Brother of Daniel Day-Lewis talks about rift with Hollywood star
Oscar-winner Daniel Day-Lewis is famous for his ability to get into the heads of others but now a national newspaper has revealed he refuses to see eye-to-eye with his own Westcountry brother – as Martin Hesp reports.
What links a past Poet Laureate, an East Devon village, a Somerset school, a retired TV critic, a food writer, some Hollywood Oscars and Abraham Lincoln with a sad dislocation in one Westcountry family's private affairs?
As a Hollywood producer might bark about a script containing such diverse elements: "This is no good, no one will believe it – you couldn't make it up!" But each link in the chain is sound. Let's run through the list…
The Poet Laureate was Cecil Day-Lewis who lived for a few years in Musbury in East Devon, from where he sent his eldest son (who went on to be a national newspaper TV critic) to Allhallows School in Somerset – a county which happens to be home to the poet's daughter Tamasin Day-Lewis, who is the well known sister of Oscar-winning actor Daniel, who has just been massively successful in his movie role as Lincoln.
So where does the sad family dislocation come in?
The answer has just been revealed in the newspaper for which Sean Day-Lewis used to be television critic. The Telegraph has exposed a rift between its 81-year-old one-time employee – who still lives just a couple of miles from the old family home at Musbury – and his Oscar-winning half-brother. The two have not spoken for 19 years – and this weekend The Telegraph carried a story in which Sean regrets the sibling rift…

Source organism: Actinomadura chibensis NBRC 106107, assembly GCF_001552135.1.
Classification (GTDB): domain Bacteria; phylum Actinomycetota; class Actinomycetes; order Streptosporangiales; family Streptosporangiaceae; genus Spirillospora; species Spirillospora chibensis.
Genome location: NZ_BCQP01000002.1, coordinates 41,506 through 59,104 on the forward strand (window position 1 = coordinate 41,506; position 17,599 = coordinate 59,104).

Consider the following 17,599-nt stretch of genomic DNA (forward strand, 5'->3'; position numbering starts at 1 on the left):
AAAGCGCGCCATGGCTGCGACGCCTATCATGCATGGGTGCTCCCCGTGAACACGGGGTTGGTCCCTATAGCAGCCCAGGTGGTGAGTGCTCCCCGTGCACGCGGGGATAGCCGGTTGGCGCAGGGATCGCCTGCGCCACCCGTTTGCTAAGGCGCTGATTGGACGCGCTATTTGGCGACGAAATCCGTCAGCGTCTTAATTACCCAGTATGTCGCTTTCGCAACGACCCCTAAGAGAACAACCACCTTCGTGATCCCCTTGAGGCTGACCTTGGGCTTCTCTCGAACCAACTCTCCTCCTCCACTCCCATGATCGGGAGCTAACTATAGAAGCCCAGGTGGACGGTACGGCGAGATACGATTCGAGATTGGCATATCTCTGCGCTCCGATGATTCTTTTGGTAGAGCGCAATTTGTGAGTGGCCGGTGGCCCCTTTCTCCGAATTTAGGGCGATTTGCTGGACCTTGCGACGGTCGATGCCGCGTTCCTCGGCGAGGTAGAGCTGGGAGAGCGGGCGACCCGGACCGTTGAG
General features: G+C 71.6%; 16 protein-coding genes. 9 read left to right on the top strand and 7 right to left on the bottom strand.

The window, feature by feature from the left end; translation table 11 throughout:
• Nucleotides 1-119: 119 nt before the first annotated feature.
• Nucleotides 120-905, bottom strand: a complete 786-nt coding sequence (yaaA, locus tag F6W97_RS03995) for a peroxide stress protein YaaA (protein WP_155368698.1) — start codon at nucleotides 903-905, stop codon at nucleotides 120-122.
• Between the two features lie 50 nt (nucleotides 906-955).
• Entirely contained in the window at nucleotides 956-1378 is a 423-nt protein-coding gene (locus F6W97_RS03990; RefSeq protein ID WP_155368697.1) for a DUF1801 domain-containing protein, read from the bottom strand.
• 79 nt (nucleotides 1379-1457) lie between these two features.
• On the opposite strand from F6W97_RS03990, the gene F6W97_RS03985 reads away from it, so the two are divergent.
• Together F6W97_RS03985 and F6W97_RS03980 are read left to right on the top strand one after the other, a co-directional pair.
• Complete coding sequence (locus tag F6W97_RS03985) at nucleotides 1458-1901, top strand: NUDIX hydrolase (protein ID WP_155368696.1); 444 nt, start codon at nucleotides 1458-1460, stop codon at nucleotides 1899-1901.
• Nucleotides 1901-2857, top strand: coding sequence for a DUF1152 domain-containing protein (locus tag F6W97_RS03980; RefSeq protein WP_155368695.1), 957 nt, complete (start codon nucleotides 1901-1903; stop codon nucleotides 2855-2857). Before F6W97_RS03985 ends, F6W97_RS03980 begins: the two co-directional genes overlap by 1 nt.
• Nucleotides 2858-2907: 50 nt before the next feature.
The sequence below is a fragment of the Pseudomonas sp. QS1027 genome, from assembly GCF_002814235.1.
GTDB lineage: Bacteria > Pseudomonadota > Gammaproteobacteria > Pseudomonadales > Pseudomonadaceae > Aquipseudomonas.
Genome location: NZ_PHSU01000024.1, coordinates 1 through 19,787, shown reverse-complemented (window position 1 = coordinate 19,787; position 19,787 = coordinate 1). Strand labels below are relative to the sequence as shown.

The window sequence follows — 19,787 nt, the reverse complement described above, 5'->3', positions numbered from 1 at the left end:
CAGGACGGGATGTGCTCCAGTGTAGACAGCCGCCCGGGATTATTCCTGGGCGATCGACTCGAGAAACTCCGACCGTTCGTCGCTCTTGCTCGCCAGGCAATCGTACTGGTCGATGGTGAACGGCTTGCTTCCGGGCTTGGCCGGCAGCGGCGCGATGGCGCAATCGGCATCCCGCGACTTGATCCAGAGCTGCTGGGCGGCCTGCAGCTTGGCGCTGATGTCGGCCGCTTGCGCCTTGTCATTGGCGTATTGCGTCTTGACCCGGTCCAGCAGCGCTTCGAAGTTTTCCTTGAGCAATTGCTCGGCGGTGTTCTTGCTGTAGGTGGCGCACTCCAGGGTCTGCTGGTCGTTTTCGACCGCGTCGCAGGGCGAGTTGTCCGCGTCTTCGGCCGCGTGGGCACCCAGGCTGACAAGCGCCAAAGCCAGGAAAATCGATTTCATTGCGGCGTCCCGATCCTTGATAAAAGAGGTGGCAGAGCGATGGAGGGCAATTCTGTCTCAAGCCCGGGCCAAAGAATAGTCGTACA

"I made a terrible mistake by helping an author who was writing a so-called biography of Dan," said Sean, speaking from his East Devon home. "I only gave him my book (a biography of C Day Lewis called An English Literary Life, which Sean wrote in 1980). I wanted him to get the facts right, and he didn't even do that – he got birthdays on the wrong days. It was full of errors.
"Anyway, he acknowledged my help in the foreword and Dan saw that and completely blew me out of the water. He phoned me up and told me to '******* get a life'. '**** off,' he said. I couldn't get a word in. That was in 1994, and that was our last conversation."
The family's Westcountry-based story runs like this…
Cecil was married first to Mary King, daughter of a master at Sherborne School in Dorset, and the pair had two children, Sean and Nicholas. But by 1951 the poet had left Mary to wed actress Jill Balcon who gave him a daughter, Tamasin (well known food writer and broadcaster), and a son, Daniel (who now holds a record for Oscar-winning performances).
Of the older siblings, Nicholas – a scientist – lives in Australia and never returns to England, while Sean has now retired to live near Colyton in East Devon.
He says he regrets the split with his young half-brother and claims he'd desperately like to get back in touch.
Which seems in keeping with the family ethos – here's what Tamasin wrote recently in another newspaper: "Often, the only person who truly penetrates into a child's reverie is a sibling. And as I know, the blood tie between brothers and sisters lasts for ever. The bond is about love, hate, trust, honesty and lies. Strong stuff, its influence is relived through memory for the rest of our lives."
Indeed, Sean himself was the subject of one of the most emotional and heart-wrenching things ever written in this country about family life. The 1956 Cecil Day-Lewis poem Walking Away, which many assume to be about Daniel, actually recalls Sean's first day as a seven-year-old boarder at Allhallows School in Somerset – and the final lines read…
"I have had worse partings, but none that so/
Gnaws at my mind still. Perhaps it is roughly/
Saying what God alone could perfectly show –/
How selfhood begins with a walking away,/
And love is proved in the letting go./
Alas, the boy at the centre of the poem reckons his half-brother has let go for too long.